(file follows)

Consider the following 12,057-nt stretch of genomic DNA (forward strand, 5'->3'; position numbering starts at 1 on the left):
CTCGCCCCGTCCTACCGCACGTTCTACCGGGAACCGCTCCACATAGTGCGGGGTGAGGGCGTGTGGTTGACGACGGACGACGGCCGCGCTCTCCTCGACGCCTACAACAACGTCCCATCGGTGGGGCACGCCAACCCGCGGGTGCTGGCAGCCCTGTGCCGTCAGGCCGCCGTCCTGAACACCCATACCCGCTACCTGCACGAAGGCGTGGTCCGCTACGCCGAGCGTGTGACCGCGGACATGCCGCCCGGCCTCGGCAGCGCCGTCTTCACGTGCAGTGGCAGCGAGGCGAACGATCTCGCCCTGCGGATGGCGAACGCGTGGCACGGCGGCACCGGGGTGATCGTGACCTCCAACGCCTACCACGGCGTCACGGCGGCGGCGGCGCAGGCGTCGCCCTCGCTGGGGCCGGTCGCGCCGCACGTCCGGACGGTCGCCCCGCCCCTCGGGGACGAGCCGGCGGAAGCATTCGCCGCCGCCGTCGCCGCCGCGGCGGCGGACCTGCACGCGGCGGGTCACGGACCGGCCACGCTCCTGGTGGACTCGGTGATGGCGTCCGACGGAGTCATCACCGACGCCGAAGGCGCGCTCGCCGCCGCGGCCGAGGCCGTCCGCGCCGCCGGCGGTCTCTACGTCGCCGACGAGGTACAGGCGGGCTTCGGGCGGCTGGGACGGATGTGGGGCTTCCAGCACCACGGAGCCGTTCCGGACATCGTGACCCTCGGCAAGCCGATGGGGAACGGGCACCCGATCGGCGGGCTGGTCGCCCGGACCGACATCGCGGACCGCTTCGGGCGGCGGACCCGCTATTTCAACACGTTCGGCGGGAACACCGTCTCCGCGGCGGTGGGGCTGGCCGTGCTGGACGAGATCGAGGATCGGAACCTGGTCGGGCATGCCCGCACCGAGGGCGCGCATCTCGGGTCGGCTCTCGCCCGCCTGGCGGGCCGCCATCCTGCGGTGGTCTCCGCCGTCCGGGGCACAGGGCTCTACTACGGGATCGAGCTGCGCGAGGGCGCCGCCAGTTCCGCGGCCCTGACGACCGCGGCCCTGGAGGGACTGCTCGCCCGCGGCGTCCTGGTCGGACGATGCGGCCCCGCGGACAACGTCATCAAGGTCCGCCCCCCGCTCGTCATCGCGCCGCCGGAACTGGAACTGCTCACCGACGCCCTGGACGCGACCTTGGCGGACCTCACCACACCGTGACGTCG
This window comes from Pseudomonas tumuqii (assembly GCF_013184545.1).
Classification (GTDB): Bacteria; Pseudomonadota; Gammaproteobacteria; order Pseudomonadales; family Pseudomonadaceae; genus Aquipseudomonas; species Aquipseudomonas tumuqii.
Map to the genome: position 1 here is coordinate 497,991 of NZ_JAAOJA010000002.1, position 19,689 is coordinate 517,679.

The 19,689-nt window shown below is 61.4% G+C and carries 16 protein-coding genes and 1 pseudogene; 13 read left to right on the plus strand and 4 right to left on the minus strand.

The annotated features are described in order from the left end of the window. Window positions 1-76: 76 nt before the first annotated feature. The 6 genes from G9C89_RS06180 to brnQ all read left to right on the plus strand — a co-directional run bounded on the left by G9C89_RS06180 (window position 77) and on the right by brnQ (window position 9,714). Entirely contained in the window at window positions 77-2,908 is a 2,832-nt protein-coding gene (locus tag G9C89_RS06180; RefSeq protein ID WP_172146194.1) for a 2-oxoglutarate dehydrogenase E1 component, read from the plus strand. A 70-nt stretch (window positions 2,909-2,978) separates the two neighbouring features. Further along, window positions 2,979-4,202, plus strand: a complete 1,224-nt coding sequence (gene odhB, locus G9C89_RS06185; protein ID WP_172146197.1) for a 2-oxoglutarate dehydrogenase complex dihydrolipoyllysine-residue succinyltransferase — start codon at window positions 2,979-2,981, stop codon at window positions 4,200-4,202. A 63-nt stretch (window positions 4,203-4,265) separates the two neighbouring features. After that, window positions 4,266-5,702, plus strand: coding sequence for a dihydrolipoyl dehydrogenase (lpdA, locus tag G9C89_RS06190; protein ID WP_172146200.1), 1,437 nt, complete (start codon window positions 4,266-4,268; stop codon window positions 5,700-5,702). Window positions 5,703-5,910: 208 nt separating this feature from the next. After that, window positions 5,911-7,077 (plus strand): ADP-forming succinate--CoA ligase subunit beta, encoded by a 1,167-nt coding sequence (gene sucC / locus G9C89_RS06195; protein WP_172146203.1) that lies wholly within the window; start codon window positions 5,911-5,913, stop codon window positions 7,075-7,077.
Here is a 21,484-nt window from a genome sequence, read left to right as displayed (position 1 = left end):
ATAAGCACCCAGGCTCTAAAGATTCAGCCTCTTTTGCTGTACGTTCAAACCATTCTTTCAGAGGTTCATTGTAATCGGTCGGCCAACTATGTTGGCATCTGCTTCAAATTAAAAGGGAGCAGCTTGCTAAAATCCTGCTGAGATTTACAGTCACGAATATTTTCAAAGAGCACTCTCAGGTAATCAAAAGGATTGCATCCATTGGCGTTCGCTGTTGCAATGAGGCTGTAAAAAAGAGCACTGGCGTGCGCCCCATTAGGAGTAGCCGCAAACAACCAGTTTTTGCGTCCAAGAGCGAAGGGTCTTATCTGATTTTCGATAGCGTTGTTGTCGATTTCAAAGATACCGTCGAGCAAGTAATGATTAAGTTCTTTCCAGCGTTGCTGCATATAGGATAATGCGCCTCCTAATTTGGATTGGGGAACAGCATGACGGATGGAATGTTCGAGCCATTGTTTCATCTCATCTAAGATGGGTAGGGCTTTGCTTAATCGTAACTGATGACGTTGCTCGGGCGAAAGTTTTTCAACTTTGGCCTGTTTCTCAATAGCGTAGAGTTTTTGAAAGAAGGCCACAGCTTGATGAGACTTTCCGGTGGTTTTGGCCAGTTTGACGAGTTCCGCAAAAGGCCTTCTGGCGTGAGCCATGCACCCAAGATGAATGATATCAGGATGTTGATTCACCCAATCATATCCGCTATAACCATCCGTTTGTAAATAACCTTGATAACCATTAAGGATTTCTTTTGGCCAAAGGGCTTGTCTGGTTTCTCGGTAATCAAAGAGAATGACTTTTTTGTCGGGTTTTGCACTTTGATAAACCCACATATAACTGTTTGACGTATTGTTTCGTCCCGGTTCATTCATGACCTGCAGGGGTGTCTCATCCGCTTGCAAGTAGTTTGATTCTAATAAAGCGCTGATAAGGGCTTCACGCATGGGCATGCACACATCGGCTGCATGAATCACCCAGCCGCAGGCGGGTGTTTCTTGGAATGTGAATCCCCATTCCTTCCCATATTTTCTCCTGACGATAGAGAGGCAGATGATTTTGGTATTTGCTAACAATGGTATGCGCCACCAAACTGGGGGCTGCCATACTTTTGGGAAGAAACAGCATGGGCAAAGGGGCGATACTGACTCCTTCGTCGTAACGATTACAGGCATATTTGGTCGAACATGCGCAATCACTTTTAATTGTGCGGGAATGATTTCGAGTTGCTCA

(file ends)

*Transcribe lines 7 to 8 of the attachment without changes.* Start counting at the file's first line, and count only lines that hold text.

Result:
The annotated features are described in order from the left end of the window. Window positions 1-76: 76 nt before the first annotated feature. The 6 genes from G9C89_RS06180 to brnQ all read left to right on the plus strand — a co-directional run bounded on the left by G9C89_RS06180 (window position 77) and on the right by brnQ (window position 9,714). Entirely contained in the window at window positions 77-2,908 is a 2,832-nt protein-coding gene (locus tag G9C89_RS06180; RefSeq protein ID WP_172146194.1) for a 2-oxoglutarate dehydrogenase E1 component, read from the plus strand. A 70-nt stretch (window positions 2,909-2,978) separates the two neighbouring features. Further along, window positions 2,979-4,202, plus strand: a complete 1,224-nt coding sequence (gene odhB, locus G9C89_RS06185; protein ID WP_172146197.1) for a 2-oxoglutarate dehydrogenase complex dihydrolipoyllysine-residue succinyltransferase — start codon at window positions 2,979-2,981, stop codon at window positions 4,200-4,202. A 63-nt stretch (window positions 4,203-4,265) separates the two neighbouring features. After that, window positions 4,266-5,702, plus strand: coding sequence for a dihydrolipoyl dehydrogenase (lpdA, locus tag G9C89_RS06190; protein ID WP_172146200.1), 1,437 nt, complete (start codon window positions 4,266-4,268; stop codon window positions 5,700-5,702). Window positions 5,703-5,910: 208 nt separating this feature from the next. After that, window positions 5,911-7,077 (plus strand): ADP-forming succinate--CoA ligase subunit beta, encoded by a 1,167-nt coding sequence (gene sucC / locus G9C89_RS06195; protein WP_172146203.1) that lies wholly within the window; start codon window positions 5,911-5,913, stop codon window positions 7,075-7,077.
Here is a 21,484-nt window from a genome sequence, read left to right as displayed (position 1 = left end):